How does rising atmospheric CO2 affect marine organisms?

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The Exceptional Resilience of Oyster Reefs to Sea Level Rise

Paper Reviewed
Ridge, J.T., Rodriguez, A.B. and Fodrie, F.J. 2017. Evidence of exceptional oyster-reef resilience to fluctuations in sea level. Ecology and Evolution 7: 10409-10420.

Writing as background for their study, Ridge et al. (2017) state that "the persistence of biogenic habitats, along with the critical services they provide to ecosystems and coastal infrastructure, is uncertain in the face of accelerated relative sea level rise," as "higher rates of relative sea level rise may result in massive loss of coastal habitats along large geographic stretches due to drowning and compression against coastal infrastructure." Consequently, concerns have been expressed that invertebrate structures, such as coral reefs, oyster reefs and/or worm reefs, will be highly susceptible to damage and destruction if a model-predicted acceleration of sea level rise occurs in the future due to anthropogenic global warming. But are such concerns valid?

Seeking to provide answers, at least with respect to oyster reefs, the three marine researchers set out to assess the growth responses of several Crassostrea virginica oyster-reefs to interannual variations in mean sea level, whereby they hoped to obtain a better understanding of their resilience to future projections of sea level rise. In all, the morphology of fifteen reefs (eleven young reefs less than three years old, three decade-old, and one approximately 100 years old) were examined and monitored over a multi-year period; and changes in their surface elevation were evaluated in relation to changes in mean sea level.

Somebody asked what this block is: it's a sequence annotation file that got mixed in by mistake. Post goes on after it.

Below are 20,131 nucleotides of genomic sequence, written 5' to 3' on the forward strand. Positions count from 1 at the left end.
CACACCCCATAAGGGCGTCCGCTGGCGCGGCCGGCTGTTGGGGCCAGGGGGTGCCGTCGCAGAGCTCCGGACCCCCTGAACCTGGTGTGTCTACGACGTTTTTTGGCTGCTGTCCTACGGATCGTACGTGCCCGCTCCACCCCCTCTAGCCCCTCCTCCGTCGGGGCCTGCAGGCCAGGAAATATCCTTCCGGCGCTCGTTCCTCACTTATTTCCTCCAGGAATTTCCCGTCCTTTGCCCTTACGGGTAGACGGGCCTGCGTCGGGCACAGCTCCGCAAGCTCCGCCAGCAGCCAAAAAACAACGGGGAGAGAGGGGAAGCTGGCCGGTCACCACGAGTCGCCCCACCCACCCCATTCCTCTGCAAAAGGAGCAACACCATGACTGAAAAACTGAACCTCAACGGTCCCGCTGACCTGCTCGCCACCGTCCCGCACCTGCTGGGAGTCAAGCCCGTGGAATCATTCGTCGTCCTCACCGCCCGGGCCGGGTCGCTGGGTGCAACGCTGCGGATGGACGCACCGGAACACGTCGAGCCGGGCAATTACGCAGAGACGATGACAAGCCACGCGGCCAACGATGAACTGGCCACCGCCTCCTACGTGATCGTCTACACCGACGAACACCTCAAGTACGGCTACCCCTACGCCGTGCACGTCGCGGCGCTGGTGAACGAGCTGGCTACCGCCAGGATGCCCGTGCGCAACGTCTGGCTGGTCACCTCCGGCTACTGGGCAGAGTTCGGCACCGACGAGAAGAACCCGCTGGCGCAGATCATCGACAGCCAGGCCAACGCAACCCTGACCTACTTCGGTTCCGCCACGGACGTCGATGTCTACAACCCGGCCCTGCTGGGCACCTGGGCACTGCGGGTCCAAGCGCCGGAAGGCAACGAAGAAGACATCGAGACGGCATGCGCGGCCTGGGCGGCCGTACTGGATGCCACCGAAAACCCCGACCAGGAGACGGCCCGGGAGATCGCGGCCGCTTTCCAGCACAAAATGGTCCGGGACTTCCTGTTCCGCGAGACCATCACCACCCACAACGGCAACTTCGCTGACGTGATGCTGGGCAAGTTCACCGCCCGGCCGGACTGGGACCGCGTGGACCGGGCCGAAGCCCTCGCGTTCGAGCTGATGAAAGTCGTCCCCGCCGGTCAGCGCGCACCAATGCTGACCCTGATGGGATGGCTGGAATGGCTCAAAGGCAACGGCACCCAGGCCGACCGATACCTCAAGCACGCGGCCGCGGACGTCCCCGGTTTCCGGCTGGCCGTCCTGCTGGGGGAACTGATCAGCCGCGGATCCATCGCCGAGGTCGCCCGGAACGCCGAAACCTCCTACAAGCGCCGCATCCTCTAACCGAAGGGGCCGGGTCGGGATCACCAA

Results of this analysis revealed that decade-old reefs were capable of achieving growth rates of 2 cm per year, while the centennial and young reefs achieved growth rates of 4.3 and 6.7 cm per year. Such rates are pretty impressive when it is recognized that rapid coral reef accretion is around 0.5 to 1 cm per year and mean sea level rise on the US East Coast is between 2-6 mm per year (a factor of 10 smaller!). Therefore, as noted by Ridge et al., "oyster reefs, despite being sessile organisms, are well adapted for tracking this particular climate velocity vector," i.e., sea level rise.

In commenting on their work, the authors state that "the ubiquity of this response across oyster-reef ages is a testament to their resilience to relative sea level rise as well as their utility and longevity for stabilizing shorelines." Indeed it is!

Posted 25 April 2018